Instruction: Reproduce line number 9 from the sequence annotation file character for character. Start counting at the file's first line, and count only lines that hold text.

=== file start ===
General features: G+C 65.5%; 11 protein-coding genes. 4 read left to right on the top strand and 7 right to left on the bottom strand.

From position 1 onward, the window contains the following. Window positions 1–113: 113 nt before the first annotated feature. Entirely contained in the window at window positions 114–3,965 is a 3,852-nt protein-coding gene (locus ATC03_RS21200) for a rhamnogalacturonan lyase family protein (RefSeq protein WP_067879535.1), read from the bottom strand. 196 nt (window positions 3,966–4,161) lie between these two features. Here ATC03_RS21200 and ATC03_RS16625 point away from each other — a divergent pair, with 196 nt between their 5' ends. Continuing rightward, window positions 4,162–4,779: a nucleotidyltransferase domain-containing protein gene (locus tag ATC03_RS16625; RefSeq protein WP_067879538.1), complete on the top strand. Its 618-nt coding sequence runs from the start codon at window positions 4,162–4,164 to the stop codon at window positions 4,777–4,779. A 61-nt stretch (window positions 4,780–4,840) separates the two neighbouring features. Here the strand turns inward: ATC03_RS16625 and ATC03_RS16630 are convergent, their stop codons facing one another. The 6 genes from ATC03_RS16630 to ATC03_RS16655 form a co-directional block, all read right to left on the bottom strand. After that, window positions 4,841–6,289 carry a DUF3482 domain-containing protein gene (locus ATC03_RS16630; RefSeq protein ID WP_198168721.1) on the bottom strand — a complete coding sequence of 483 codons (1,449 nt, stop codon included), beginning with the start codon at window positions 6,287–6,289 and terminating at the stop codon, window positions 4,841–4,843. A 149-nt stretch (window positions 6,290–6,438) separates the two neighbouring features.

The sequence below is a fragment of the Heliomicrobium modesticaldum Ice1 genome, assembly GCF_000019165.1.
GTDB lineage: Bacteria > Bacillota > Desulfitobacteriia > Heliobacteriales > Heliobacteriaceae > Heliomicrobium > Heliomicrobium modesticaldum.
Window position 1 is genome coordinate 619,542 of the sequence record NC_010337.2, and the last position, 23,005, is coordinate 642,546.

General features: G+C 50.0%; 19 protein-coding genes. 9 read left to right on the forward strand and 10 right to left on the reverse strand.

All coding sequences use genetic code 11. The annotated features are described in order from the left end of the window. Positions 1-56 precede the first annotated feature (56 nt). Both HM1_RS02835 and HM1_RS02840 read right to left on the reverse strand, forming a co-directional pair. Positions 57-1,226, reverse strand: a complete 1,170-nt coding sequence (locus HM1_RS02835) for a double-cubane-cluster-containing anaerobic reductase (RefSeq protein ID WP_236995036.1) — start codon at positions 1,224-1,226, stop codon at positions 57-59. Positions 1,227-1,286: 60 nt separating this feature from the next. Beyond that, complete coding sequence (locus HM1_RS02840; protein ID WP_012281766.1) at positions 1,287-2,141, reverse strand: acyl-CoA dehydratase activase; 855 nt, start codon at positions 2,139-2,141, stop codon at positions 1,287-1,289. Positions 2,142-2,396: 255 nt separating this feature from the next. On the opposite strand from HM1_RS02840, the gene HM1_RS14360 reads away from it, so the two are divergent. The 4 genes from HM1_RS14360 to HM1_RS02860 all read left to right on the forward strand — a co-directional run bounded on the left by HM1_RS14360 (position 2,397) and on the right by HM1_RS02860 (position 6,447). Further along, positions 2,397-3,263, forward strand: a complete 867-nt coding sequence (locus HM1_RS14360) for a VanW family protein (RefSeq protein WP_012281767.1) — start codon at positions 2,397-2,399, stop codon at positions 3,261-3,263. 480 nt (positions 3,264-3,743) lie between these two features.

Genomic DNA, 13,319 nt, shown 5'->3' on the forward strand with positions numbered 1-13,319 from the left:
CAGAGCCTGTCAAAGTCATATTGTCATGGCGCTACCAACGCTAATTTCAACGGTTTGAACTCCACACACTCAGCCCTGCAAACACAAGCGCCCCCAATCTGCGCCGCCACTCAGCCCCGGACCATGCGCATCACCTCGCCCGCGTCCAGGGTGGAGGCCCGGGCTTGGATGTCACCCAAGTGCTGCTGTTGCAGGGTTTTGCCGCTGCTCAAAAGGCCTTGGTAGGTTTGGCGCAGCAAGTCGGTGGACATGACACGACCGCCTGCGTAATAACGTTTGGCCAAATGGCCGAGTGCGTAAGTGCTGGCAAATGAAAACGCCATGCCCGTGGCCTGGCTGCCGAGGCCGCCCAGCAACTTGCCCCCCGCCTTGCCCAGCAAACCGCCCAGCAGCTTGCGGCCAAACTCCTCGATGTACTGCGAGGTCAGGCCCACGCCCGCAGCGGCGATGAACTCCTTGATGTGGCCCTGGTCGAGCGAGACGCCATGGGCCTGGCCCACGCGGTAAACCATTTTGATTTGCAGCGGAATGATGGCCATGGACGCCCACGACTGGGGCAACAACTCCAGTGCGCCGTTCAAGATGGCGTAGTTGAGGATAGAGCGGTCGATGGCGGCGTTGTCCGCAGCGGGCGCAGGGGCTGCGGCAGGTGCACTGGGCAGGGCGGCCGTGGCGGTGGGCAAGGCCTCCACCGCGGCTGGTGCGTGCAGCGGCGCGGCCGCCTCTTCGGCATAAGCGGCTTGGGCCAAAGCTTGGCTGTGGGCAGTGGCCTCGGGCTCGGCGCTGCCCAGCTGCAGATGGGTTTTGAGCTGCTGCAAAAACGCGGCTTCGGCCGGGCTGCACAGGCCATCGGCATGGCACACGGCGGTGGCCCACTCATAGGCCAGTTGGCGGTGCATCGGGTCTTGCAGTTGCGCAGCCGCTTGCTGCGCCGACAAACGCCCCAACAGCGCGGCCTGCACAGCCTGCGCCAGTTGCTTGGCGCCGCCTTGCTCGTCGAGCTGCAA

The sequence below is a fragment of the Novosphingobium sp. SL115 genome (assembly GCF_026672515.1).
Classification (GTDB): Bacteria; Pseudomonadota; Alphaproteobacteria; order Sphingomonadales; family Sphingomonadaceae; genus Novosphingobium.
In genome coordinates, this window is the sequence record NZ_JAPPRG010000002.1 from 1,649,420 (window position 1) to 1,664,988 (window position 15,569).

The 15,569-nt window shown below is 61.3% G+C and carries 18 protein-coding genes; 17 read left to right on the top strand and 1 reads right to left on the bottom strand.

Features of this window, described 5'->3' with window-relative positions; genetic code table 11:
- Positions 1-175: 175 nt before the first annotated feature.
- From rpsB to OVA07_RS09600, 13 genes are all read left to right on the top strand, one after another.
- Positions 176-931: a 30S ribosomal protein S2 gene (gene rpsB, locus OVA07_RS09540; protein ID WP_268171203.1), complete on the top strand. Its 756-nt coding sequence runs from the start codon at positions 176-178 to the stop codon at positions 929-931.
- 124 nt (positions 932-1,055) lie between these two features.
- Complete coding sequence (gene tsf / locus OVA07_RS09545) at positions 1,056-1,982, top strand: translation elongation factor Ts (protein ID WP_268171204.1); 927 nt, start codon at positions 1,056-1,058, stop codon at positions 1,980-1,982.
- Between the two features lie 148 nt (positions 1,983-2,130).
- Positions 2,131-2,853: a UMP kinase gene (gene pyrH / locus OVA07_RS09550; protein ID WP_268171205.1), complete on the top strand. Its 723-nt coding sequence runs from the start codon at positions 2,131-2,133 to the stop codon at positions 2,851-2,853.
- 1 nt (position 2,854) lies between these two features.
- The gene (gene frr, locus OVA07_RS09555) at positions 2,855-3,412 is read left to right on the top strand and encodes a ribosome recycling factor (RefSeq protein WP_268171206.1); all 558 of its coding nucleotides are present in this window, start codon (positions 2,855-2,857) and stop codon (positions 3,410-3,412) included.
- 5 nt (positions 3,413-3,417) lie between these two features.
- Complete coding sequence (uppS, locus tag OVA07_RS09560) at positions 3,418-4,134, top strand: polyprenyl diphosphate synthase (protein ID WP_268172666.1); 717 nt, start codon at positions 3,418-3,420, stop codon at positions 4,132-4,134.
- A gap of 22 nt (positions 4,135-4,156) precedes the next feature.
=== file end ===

CAGAGCCTGTCAAAGTCATATTGTCATGGCGCTACCAACGCTAATTTCAACGGTTTGAACTCCACACACTCAGCCCTGCAAACACAAGCGCCCCCAATCTGCGCCGCCACTCAGCCCCGGACCATGCGCATCACCTCGCCCGCGTCCAGGGTGGAGGCCCGGGCTTGGATGTCACCCAAGTGCTGCTGTTGCAGGGTTTTGCCGCTGCTCAAAAGGCCTTGGTAGGTTTGGCGCAGCAAGTCGGTGGACATGACACGACCGCCTGCGTAATAACGTTTGGCCAAATGGCCGAGTGCGTAAGTGCTGGCAAATGAAAACGCCATGCCCGTGGCCTGGCTGCCGAGGCCGCCCAGCAACTTGCCCCCCGCCTTGCCCAGCAAACCGCCCAGCAGCTTGCGGCCAAACTCCTCGATGTACTGCGAGGTCAGGCCCACGCCCGCAGCGGCGATGAACTCCTTGATGTGGCCCTGGTCGAGCGAGACGCCATGGGCCTGGCCCACGCGGTAAACCATTTTGATTTGCAGCGGAATGATGGCCATGGACGCCCACGACTGGGGCAACAACTCCAGTGCGCCGTTCAAGATGGCGTAGTTGAGGATAGAGCGGTCGATGGCGGCGTTGTCCGCAGCGGGCGCAGGGGCTGCGGCAGGTGCACTGGGCAGGGCGGCCGTGGCGGTGGGCAAGGCCTCCACCGCGGCTGGTGCGTGCAGCGGCGCGGCCGCCTCTTCGGCATAAGCGGCTTGGGCCAAAGCTTGGCTGTGGGCAGTGGCCTCGGGCTCGGCGCTGCCCAGCTGCAGATGGGTTTTGAGCTGCTGCAAAAACGCGGCTTCGGCCGGGCTGCACAGGCCATCGGCATGGCACACGGCGGTGGCCCACTCATAGGCCAGTTGGCGGTGCATCGGGTCTTGCAGTTGCGCAGCCGCTTGCTGCGCCGACAAACGCCCCAACAGCGCGGCCTGCACAGCCTGCGCCAGTTGCTTGGCGCCGCCTTGCTCGTCGAGCTGCAA